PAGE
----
Commission to Dismantle Racism and Discrimination

Mission and goals of the commission

The mission and goals of the Commission are “to promote greater understanding, training and practice of dismantling racism and furthering reconciliation and justice, both by laity and clergy within the Church.”

Racial Reconciliation

“Reconciliation is the spiritual practice of seeking loving, liberating and life-giving relationship with God and one another, and striving to heal and transform injustice and brokenness in ourselves, our communities, institutions and society.”

(from The Episcopal Church’s Racial Reconciliation Team)


Matthew Lincoln (chair), Ursuline Bankhead, Erin Betz-Shank, Ellen Brauza, Martha Chambers, Michelle Cray, Joseph Croskey, Ann Dutton, Stacey Fussell, Helen Harper, Lisa Layman, Diana Leiker, Denise Merriweather, Sara Nesbitt, Hal Payne, Laura Peretic, John Ranney, Kim Rossi, Rose Sconiers, Faith Stewart, Ann Tillman, Thomas Tripp, Susan Woods


The Diocese of Western New York’s Commission to Dismantle Racism and Discrimination was reborn in September 2018 when the Very Rev. Dr. Kelly Brown Douglas, dean of Episcopal Divinity School at Union Theological Seminary, visited the diocese to meet with the commission and give a public lecture.

“She presented fascinating information on the origins of racism in this country and on the particular ways segregation remains a significant issue in Buffalo, and she challenged us with her call that it isn’t up to Black people to explain racism to white people,” Canon Cathy Dempesy-Sims said. “Rather, it is up to white people to make the effort to listen and learn from others on how to bridge the divide that leads to the indiscriminate murders of Black people in this country.”

In the spring of 2019, the Bishop James Theodore Holly Chapter of the Union of Black Episcopalians (UBE), which includes several commission members, hosted the UBE’s Northeast Regional Conference in Niagara Falls. The weekend event included conversations based on Becoming Beloved Community, the Episcopal Church’s vision document on racial reconciliation, which includes the four quadrants of the Becoming Beloved Community labyrinth:  telling the truth, repairing the breach, proclaiming the dream, and practicing the way of love. The conversations were designed to help shape the action plan of the commission. Read a summary of the conversations.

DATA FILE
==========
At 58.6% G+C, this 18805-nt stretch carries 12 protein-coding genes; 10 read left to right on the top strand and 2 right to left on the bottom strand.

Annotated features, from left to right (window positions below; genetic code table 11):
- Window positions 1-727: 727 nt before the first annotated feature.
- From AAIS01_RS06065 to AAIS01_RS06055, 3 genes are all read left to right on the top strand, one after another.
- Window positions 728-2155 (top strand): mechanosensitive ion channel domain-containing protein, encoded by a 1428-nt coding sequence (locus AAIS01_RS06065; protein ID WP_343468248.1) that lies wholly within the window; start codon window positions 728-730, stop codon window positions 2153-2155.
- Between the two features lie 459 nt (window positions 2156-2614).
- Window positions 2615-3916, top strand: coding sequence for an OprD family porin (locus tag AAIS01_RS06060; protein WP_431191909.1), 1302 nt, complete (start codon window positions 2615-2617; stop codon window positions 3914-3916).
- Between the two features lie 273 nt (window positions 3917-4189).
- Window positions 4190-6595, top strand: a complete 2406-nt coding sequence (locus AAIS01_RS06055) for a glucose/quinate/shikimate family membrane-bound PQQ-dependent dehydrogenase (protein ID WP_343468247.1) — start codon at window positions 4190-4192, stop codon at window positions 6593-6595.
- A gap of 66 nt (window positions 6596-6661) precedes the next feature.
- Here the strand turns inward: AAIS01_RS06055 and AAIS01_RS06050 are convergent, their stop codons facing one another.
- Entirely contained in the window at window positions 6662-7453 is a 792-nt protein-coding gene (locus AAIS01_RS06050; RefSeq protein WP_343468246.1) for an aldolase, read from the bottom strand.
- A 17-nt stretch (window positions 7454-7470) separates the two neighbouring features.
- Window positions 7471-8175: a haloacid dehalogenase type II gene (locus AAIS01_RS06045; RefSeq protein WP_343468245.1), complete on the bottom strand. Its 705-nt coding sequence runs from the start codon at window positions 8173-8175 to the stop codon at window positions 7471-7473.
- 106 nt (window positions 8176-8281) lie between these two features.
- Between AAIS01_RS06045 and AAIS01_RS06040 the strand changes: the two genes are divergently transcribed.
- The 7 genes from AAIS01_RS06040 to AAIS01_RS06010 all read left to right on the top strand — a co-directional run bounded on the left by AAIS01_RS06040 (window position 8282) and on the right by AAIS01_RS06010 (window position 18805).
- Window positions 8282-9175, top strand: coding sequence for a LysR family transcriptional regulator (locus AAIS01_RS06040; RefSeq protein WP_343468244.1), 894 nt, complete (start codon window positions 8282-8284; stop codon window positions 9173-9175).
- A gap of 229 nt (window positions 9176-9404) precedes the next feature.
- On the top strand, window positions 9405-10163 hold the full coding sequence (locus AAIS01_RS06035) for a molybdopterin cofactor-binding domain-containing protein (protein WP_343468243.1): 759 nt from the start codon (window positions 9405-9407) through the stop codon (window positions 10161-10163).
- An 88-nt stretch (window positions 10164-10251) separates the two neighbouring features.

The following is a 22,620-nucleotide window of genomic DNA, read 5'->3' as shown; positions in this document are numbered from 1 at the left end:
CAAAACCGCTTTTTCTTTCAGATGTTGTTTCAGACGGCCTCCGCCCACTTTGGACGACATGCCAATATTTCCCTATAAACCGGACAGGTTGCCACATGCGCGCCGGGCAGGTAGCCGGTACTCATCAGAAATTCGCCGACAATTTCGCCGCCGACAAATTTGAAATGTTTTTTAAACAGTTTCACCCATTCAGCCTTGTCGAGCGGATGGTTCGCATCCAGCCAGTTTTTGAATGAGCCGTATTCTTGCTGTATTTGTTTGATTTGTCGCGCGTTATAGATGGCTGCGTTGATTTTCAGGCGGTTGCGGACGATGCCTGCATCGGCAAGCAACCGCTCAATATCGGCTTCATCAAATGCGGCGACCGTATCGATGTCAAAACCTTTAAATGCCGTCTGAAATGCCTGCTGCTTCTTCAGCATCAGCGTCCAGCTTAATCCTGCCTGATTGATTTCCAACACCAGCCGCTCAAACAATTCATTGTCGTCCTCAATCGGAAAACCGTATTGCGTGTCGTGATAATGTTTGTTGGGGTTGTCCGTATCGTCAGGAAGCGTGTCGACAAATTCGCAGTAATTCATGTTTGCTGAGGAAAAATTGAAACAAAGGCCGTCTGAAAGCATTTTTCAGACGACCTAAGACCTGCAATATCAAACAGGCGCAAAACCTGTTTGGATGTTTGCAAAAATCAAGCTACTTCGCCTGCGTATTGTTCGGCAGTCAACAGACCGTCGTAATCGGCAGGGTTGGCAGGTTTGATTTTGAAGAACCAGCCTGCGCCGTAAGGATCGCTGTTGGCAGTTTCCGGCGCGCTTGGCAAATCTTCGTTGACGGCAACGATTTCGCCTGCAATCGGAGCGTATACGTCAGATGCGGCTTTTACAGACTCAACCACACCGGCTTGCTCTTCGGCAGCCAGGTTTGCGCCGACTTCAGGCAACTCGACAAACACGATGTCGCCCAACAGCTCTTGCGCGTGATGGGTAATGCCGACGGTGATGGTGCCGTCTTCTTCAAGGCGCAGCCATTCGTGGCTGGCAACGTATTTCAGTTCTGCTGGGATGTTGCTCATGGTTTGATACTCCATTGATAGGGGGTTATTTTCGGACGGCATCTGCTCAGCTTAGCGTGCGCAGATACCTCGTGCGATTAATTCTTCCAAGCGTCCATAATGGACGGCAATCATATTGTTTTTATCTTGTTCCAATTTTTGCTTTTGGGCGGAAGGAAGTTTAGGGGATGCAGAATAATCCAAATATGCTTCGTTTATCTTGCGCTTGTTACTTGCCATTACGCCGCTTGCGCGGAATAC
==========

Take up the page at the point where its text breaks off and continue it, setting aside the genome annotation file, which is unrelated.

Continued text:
To learn more about the commission and its work, email:

The Rev. Matt Lincoln, chair
The Honorable Rose Sconiers, first vice chair

Disproportionate Effect of COVID-19 on Communities of Color

On May 18, 2020, a New York State Joint Assembly and Senate Legislative Hearing was held to explore solutions to the disproportionate impact of COVID-19 on communities of color.  The First Vice-Chair of the Commission to Dismantle Racism and Discrimination, Hon. Rose H. Sconiers, testified on behalf of the Greater Buffalo Racial Equity Roundtable.  The…

Implicit Bias Training Continues Work of Dismantling Racism

In late February, more than 75 people from around the region gathered at St. Luke’s Episcopal Church in Jamestown for a workshop on implicit bias led by Dr. Ursuline Bankhead, a licensed psychologist and member of Trinity Episcopal Church in Buffalo, as part of the partnership’s efforts to combat racism and work toward racial justice…


On the National Day of Racial Healing, January 15, 2020, the Commission to Dismantle Racism and Discrimination and the Community Foundation of Greater Buffalo Racial Equity Roundtable, along with several other local partners, hosted a talk by Richard Rothstein, author of the book “The Color of Law.” More than 500 people attended the event at Elim…

Moving Beyond Good Intentions

Earlier this month, the Bishop James Theodore Holly Chapter of the Union of Black Episcopalians hosted the organization’s Northeast Regional Conference in Niagara Falls. The weekend event, which included Episcopalians from across the region, will benefit the Dioceses of Western New York and Northwestern Pennsylvania for years to come, its organizers say. “We wanted a…